In case you’ve just tuned in, I’m taking part in Ready, Set, Write. It’s a summer writing intensive hosted by Alison Miller, Katy Upperman, Erin Funk, and Jaime Morrow that encourages goal-setting and provides accountability. Basically it’s a bunch of writers cheering each other on to meet their writing or revising goals. There’s whip-cracking, too, for slackers like me.
1. HOW I DID ON LAST WEEK’S GOALS
My goal last week was to work on revisions at least five times a week and complete a list of needed revisions. Done and done. I now have a handy list of changes to make, divided by type of revision.
Of course that was the easy part…
2. MY GOALS FOR THIS WEEK
Well, bother. Now that I’ve met last week’s goals, I’m at the hard part: putting all that brainstorming to use. This week, I’d like to:
- Work on revisions at least five times per week
- Revise major plot issues
3. A FAVORITE LINE FROM MY STORY OR ONE WORD/PHRASE THAT SUMS UP WHAT I WROTE/REVISED
No line this week since I didn’t make any changes to the text. I did do a lot of brainstorming, especially to turn one of my flat side characters three dimensional. The most appropriate word for that process? Long. Long, long, LONG.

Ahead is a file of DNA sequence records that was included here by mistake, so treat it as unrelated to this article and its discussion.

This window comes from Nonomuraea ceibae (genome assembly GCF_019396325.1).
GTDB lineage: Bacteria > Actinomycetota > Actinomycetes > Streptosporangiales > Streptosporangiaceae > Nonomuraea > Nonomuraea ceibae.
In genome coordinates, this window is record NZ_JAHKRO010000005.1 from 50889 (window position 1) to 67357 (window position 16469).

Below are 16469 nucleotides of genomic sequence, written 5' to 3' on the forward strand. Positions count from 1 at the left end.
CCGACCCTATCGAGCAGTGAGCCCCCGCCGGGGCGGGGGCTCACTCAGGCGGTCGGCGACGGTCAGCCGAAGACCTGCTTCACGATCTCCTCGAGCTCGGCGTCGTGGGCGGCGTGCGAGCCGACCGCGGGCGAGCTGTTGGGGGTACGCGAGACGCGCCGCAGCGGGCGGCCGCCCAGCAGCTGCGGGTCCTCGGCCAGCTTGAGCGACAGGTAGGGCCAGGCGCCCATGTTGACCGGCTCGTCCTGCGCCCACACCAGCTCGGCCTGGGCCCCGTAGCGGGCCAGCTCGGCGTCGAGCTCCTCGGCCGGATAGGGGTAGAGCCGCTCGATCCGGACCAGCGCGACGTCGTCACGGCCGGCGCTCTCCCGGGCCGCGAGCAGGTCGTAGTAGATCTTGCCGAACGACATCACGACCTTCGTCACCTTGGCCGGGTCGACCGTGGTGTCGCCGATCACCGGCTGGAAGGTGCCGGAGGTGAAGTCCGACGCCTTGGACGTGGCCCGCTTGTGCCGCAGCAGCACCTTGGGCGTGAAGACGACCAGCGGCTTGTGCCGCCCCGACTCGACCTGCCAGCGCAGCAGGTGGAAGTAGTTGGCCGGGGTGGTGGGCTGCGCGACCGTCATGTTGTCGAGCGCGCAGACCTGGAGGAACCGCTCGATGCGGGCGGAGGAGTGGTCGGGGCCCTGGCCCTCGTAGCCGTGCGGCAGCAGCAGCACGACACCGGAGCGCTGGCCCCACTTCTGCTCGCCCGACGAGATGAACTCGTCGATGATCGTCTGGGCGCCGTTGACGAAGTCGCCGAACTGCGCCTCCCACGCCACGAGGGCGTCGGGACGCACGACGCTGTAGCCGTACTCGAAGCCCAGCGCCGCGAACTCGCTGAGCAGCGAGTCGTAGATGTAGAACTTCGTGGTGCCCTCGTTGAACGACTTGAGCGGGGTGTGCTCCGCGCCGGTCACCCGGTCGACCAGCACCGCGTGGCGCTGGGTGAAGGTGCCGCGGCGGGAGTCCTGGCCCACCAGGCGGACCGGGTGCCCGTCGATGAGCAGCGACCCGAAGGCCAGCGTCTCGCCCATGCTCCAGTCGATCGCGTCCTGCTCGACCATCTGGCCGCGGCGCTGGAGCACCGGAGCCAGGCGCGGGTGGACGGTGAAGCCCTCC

4. THE BIGGEST CHALLENGE I FACED THIS WEEK
You’d probably get bored if I listed fear here every week, so let’s pick something different. I’ll go with belief. I have a (very long) list of changes to make to my WIP, and this week I struggled with the belief that I can get the story from where it is to where it needs to be.
I’m sticking with last week’s mantra: One step at a time. So I have about eleventy billion things to revise. That’s okay. I’ll start with No. 1 and not worry about the rest until I hit No. 2.
At least, that’s the plan.
5. SOMETHING I LOVE ABOUT MY WIP
For all the whining and moaning I’ve been doing about my WIP, I do love it. Like, if we were in a YA novel, I’d hate my WIP so much but at the same time be strangely attracted to its charm.
Well, that wasn’t creepy at all.
What I love most at this point is the dialog. The characters are either inconsistent or flat or otherwise a mess, the setting needs beefing up, and subplots vanish somewhere between the beginning and the end, but the dialog works. That’s no surprise—it’s the easiest for me to write—but it’s nice to see at least something was working in this draft.
How are you doing with your writing goals?